Volume 26, Issue 5 (September 1998)
Additional Comments About a Modified Theodolite Instrument: Conceptual Work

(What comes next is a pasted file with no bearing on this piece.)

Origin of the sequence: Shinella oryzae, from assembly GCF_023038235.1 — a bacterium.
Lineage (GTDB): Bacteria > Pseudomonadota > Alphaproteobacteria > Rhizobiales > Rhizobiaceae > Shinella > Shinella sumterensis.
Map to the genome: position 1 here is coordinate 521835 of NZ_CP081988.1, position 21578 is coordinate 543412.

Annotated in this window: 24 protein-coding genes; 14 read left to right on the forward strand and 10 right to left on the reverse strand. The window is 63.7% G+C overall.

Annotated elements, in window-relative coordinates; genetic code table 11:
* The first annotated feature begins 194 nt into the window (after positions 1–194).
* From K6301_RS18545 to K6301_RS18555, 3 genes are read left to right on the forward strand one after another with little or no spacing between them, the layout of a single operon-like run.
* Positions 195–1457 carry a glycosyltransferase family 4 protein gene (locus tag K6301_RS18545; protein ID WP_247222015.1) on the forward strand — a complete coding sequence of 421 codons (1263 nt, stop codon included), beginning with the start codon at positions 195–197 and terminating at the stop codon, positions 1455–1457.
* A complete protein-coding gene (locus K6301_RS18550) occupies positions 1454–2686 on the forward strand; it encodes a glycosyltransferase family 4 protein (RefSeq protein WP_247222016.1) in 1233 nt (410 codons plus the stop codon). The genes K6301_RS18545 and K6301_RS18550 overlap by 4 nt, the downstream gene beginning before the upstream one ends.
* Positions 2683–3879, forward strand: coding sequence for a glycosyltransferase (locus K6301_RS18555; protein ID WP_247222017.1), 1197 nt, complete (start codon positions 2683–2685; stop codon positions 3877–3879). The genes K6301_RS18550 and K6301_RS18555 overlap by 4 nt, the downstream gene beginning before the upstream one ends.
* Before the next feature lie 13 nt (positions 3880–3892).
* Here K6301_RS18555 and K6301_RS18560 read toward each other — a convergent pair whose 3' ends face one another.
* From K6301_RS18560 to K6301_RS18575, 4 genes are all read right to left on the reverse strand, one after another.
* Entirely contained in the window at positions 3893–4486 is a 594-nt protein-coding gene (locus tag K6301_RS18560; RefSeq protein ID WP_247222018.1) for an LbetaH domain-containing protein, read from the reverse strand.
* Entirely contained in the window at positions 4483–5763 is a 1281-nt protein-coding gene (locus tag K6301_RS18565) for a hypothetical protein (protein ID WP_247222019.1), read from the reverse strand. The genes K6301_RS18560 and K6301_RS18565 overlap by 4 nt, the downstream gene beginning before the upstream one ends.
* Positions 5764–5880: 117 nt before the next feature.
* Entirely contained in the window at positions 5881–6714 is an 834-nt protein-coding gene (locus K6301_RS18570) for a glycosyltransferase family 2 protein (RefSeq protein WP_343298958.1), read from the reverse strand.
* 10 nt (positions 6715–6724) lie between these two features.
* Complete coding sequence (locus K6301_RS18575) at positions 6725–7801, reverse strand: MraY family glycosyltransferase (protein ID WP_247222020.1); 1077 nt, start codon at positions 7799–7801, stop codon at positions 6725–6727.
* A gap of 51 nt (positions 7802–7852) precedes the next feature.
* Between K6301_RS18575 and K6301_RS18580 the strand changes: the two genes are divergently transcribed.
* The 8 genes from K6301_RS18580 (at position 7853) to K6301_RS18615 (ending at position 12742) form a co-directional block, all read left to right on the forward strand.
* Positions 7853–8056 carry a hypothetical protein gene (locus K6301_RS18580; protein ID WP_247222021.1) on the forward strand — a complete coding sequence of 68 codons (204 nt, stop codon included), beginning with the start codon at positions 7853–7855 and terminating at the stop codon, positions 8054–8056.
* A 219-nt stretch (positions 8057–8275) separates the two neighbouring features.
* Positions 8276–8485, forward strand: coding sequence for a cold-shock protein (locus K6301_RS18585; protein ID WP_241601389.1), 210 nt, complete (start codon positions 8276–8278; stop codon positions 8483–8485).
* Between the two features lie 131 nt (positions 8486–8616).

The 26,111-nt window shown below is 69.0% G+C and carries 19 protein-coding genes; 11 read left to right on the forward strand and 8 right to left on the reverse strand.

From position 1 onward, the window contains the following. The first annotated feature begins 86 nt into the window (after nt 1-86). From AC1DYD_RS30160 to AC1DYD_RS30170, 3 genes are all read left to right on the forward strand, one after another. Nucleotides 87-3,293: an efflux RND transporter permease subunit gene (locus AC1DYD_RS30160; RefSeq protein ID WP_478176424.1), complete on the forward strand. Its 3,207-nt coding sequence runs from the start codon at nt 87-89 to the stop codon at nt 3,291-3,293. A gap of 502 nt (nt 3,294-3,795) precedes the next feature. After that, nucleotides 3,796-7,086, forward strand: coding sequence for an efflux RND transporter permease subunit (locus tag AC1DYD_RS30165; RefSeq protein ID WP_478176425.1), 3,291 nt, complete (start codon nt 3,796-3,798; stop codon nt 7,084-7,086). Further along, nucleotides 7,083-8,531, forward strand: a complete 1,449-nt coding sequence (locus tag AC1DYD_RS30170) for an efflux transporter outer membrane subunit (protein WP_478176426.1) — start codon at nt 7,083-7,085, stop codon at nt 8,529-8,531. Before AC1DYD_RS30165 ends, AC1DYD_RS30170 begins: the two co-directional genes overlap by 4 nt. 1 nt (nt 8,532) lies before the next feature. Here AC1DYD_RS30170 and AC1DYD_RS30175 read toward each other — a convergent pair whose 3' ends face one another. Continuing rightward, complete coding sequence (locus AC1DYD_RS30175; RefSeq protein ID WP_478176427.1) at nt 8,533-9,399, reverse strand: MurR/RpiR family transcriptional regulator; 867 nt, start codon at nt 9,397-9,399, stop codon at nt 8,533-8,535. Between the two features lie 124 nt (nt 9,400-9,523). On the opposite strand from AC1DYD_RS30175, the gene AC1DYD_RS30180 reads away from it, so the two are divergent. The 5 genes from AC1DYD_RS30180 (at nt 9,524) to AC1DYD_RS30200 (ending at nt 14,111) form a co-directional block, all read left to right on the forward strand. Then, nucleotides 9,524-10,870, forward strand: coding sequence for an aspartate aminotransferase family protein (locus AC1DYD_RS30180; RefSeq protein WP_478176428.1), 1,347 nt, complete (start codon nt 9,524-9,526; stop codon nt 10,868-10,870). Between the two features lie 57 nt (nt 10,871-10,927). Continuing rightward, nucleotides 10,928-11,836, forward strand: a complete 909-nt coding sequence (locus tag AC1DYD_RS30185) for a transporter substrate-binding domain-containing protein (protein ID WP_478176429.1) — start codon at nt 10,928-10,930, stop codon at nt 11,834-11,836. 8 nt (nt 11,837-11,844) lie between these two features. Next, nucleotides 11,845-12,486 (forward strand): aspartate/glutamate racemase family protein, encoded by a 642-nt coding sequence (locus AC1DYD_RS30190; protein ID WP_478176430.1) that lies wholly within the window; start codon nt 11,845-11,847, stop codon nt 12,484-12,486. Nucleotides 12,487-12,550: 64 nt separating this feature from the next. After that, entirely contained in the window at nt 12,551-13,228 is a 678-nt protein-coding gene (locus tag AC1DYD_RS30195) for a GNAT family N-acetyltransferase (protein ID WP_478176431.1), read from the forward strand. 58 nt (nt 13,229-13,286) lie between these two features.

We previously described a modified surveying theodolite in which the head can be set in a second more elevated position by means of a sliding calibrated extension rod, thus allowing through triangulation the measurement of otherwise inaccessible distances or heights of objects. The recommended sequence of operations required the tilting of the extended rod of the instrument away from the plumb line in order to determine such a distance or height. Unfortunately, this tilting adversely affects the mechanical stability of the instrument. However, it is possible to make triangulation measurements without tilting the rod away from the normal. A new sequence of operations is presented in which the height of a distant object, horizontal distances, and slope distances can be calculated as functions of two measured angles of elevation and the length of the extended rod (along the normal, or plumb line) only. This operational modification has the advantages over the earlier-described procedure of simplicity, lower cost, convenience, greater mechanical stability, and increased precision of measurement.